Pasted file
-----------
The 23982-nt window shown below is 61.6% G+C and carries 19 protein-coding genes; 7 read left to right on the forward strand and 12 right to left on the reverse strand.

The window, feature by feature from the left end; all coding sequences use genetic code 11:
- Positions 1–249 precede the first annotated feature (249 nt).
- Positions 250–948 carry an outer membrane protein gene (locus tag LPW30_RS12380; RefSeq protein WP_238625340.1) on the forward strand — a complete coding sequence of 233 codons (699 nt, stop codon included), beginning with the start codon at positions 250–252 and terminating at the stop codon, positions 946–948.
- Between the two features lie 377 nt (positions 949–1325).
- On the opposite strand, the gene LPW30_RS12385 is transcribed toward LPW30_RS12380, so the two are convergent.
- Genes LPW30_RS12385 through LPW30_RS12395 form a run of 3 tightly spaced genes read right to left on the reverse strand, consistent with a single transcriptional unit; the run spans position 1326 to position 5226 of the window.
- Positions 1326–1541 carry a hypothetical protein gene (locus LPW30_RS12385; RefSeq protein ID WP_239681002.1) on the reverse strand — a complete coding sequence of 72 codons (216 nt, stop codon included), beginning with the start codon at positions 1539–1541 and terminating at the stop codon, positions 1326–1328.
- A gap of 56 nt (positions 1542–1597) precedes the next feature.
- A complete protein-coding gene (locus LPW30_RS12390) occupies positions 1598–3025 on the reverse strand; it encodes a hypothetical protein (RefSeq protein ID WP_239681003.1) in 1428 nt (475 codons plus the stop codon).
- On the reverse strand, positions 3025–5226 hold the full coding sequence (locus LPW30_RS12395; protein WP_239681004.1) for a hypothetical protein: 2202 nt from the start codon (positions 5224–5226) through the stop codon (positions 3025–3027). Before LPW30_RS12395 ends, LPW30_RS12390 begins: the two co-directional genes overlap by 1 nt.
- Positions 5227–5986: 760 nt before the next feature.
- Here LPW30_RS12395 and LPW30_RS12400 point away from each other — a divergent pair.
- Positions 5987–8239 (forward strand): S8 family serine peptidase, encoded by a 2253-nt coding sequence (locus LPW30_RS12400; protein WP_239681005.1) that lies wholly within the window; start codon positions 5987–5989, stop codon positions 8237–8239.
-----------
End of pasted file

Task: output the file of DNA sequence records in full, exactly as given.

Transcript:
The 23982-nt window shown below is 61.6% G+C and carries 19 protein-coding genes; 7 read left to right on the forward strand and 12 right to left on the reverse strand.

The window, feature by feature from the left end; all coding sequences use genetic code 11:
- Positions 1–249 precede the first annotated feature (249 nt).
- Positions 250–948 carry an outer membrane protein gene (locus tag LPW30_RS12380; RefSeq protein WP_238625340.1) on the forward strand — a complete coding sequence of 233 codons (699 nt, stop codon included), beginning with the start codon at positions 250–252 and terminating at the stop codon, positions 946–948.
- Between the two features lie 377 nt (positions 949–1325).
- On the opposite strand, the gene LPW30_RS12385 is transcribed toward LPW30_RS12380, so the two are convergent.
- Genes LPW30_RS12385 through LPW30_RS12395 form a run of 3 tightly spaced genes read right to left on the reverse strand, consistent with a single transcriptional unit; the run spans position 1326 to position 5226 of the window.
- Positions 1326–1541 carry a hypothetical protein gene (locus LPW30_RS12385; RefSeq protein ID WP_239681002.1) on the reverse strand — a complete coding sequence of 72 codons (216 nt, stop codon included), beginning with the start codon at positions 1539–1541 and terminating at the stop codon, positions 1326–1328.
- A gap of 56 nt (positions 1542–1597) precedes the next feature.
- A complete protein-coding gene (locus LPW30_RS12390) occupies positions 1598–3025 on the reverse strand; it encodes a hypothetical protein (RefSeq protein ID WP_239681003.1) in 1428 nt (475 codons plus the stop codon).
- On the reverse strand, positions 3025–5226 hold the full coding sequence (locus LPW30_RS12395; protein WP_239681004.1) for a hypothetical protein: 2202 nt from the start codon (positions 5224–5226) through the stop codon (positions 3025–3027). Before LPW30_RS12395 ends, LPW30_RS12390 begins: the two co-directional genes overlap by 1 nt.
- Positions 5227–5986: 760 nt before the next feature.
- Here LPW30_RS12395 and LPW30_RS12400 point away from each other — a divergent pair.
- Positions 5987–8239 (forward strand): S8 family serine peptidase, encoded by a 2253-nt coding sequence (locus LPW30_RS12400; protein WP_239681005.1) that lies wholly within the window; start codon positions 5987–5989, stop codon positions 8237–8239.